In an attempted takedown like that of the tobacco industry in the 90s, lawyers are asking state attorneys general to sue the food industry to make them pay for obesity-related health care costs.
Lawyer Paul McDonald, partner at Valorem Law Group in Chicago, is heading up the movement asking 16 states to take on Big Food.
“I believe that this is the most promising strategy to lighten the economic burden of obesity on states and taxpayers and to negotiate broader public health policy objectives,” he told POLITICO.
Mary Hartley, R.D. shared some of her concerns about litigation of this kind with us. “Lawyers who took on the tobacco companies are fishing for new money,” she said. “They want to take on the food companies, and they see the best route as through the attorneys general. Independent lawyers would do the legal work for the attorneys general in exchange for a cut of the settlement.”
She added that a ruling by the U.S. House of Representatives in 2005 stated fast food restaurants cannot be blamed for causing obesity, and more than 20 states have similar laws on the books.
According to Hartley, most people consider obesity to be a choice. She cited a recent survey conducted by food economists who found obese people don’t blame restaurants, grocery stores, farmers, or government policies for obesity. However, that doesn’t mean food companies are completely in the clear.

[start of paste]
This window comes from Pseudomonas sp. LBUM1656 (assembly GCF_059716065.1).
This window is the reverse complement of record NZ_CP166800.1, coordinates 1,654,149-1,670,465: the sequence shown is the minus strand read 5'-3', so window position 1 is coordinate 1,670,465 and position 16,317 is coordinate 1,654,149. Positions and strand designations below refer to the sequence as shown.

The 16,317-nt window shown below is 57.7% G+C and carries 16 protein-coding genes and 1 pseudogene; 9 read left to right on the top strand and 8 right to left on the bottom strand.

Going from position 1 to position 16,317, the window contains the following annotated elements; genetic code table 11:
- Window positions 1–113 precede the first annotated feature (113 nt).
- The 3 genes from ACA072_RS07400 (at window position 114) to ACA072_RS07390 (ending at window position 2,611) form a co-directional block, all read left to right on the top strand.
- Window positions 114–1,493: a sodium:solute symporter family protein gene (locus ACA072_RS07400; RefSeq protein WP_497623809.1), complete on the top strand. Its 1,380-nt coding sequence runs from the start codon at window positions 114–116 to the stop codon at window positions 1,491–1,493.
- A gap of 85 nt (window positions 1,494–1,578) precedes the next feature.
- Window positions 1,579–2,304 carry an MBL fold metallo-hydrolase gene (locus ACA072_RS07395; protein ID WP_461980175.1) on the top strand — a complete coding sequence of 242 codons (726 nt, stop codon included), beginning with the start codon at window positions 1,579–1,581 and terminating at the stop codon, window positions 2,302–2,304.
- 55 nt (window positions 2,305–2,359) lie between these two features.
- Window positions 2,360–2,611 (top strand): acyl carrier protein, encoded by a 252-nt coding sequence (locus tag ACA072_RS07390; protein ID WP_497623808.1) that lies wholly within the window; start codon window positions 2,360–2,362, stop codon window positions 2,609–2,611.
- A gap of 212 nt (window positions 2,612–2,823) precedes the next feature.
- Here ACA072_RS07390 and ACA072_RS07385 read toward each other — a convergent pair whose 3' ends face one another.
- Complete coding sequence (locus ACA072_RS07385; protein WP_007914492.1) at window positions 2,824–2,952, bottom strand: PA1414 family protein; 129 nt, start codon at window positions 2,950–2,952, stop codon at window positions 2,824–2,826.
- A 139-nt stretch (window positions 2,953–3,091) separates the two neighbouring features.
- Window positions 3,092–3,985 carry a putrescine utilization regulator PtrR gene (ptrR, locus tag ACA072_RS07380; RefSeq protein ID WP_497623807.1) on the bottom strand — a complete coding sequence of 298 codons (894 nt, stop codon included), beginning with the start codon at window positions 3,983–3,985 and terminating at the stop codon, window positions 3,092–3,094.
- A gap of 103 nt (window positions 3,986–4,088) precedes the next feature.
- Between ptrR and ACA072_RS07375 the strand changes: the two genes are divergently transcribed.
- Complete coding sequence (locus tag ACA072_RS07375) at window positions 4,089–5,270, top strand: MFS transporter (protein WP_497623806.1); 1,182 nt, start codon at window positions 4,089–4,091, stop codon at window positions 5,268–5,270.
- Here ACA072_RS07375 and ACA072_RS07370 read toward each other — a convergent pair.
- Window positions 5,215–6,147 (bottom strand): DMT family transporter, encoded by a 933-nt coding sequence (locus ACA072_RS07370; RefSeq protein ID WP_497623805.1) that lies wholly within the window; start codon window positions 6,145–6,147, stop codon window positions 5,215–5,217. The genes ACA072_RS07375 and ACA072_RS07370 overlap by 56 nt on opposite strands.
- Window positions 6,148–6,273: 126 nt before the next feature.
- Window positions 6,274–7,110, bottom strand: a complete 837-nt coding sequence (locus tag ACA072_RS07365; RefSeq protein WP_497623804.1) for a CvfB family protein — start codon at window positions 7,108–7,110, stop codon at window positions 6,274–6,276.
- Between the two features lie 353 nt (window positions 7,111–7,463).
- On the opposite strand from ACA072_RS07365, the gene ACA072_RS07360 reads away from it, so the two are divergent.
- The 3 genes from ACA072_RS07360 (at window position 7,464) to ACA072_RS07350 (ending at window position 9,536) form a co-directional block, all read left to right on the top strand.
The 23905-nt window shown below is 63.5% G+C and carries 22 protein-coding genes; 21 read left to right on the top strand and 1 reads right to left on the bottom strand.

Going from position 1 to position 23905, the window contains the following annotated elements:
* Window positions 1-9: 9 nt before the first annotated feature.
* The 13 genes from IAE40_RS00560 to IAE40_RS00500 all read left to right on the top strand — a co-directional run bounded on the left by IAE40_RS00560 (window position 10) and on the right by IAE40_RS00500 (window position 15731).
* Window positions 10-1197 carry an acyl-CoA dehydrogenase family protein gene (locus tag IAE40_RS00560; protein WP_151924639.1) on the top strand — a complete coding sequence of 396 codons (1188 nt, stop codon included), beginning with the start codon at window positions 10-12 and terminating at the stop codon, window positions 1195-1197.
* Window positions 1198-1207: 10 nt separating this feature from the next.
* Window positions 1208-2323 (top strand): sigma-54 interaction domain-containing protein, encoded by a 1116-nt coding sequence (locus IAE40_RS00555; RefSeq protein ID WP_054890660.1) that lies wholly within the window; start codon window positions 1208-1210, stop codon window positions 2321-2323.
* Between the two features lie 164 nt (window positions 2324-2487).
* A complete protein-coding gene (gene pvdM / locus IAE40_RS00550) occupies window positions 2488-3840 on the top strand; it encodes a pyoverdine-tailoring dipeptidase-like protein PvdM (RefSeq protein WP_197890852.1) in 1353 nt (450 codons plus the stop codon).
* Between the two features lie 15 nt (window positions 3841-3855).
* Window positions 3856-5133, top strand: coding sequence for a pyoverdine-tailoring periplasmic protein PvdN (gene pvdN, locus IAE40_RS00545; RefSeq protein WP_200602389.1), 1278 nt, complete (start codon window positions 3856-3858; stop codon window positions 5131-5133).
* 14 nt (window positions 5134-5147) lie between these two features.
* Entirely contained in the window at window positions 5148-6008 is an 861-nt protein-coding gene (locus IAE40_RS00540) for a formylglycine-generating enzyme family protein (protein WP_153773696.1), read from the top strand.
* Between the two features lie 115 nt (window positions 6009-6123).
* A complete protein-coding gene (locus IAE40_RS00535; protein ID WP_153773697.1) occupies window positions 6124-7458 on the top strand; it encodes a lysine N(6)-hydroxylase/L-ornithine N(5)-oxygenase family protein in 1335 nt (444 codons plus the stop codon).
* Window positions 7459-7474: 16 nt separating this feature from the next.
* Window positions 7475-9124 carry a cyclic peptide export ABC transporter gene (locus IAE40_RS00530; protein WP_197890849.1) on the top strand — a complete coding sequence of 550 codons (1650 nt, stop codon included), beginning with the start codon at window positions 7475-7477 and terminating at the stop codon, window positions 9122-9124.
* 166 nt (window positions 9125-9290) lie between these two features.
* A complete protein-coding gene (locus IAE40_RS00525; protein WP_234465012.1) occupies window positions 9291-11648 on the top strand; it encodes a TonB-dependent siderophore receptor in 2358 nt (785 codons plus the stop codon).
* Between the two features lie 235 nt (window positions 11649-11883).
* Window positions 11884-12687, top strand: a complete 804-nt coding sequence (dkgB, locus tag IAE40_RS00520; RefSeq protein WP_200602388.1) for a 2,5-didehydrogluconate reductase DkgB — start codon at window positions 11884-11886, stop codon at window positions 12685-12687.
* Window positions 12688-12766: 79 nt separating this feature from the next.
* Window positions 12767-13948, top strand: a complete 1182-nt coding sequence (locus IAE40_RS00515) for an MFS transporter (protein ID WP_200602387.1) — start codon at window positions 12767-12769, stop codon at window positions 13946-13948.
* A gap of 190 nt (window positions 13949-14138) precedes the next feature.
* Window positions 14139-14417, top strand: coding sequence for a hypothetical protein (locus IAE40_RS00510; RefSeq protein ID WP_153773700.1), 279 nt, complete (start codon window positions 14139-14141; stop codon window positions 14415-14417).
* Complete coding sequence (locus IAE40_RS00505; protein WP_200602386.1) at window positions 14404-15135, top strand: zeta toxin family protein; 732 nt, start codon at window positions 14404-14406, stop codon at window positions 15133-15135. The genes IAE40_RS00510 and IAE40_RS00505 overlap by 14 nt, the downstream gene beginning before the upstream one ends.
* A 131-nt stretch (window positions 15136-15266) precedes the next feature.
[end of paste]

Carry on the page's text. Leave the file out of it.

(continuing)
“Food and beverage companies have contributed to the obesity crisis and they should bear part of the economic burden,” Hartley said. She also said state governments are becoming increasingly burdened by the cost of obesity and associated diseases.
The states being asked to sue Big Food; California, Connecticut, Delaware, Iowa, Kentucky, Maryland, Massachusetts, Minnesota, Mississippi, New Jersey, New Mexico, New York, Nevada, North Carolina, Oregon, and Pennsylvania, have not yet committed to pursuing litigation.
Hartley feels it’s a matter of time before litigation starts “chipping away at the food industry,” but not in the way proposed by lawyers like McDonald.
She thinks lawsuits will focus on two things: foods that cause harm and mislabeled products. Possible cases could include illness caused by dietary supplements, false advertisement claims of “all natural” products, and the violation of specific rules about ingredients e.g. Chobani listing “evaporated cane juice” instead of sugar.
However litigation works out against the food industry, it’s likely not going to be in a big takedown in the style of Big Tobacco.
“Battling the food industry is not like battling tobacco,” Hartley said. “Tobacco is proven to be addictive; food has not been proven to be addictive. There is no necessary use of tobacco; food is necessary.”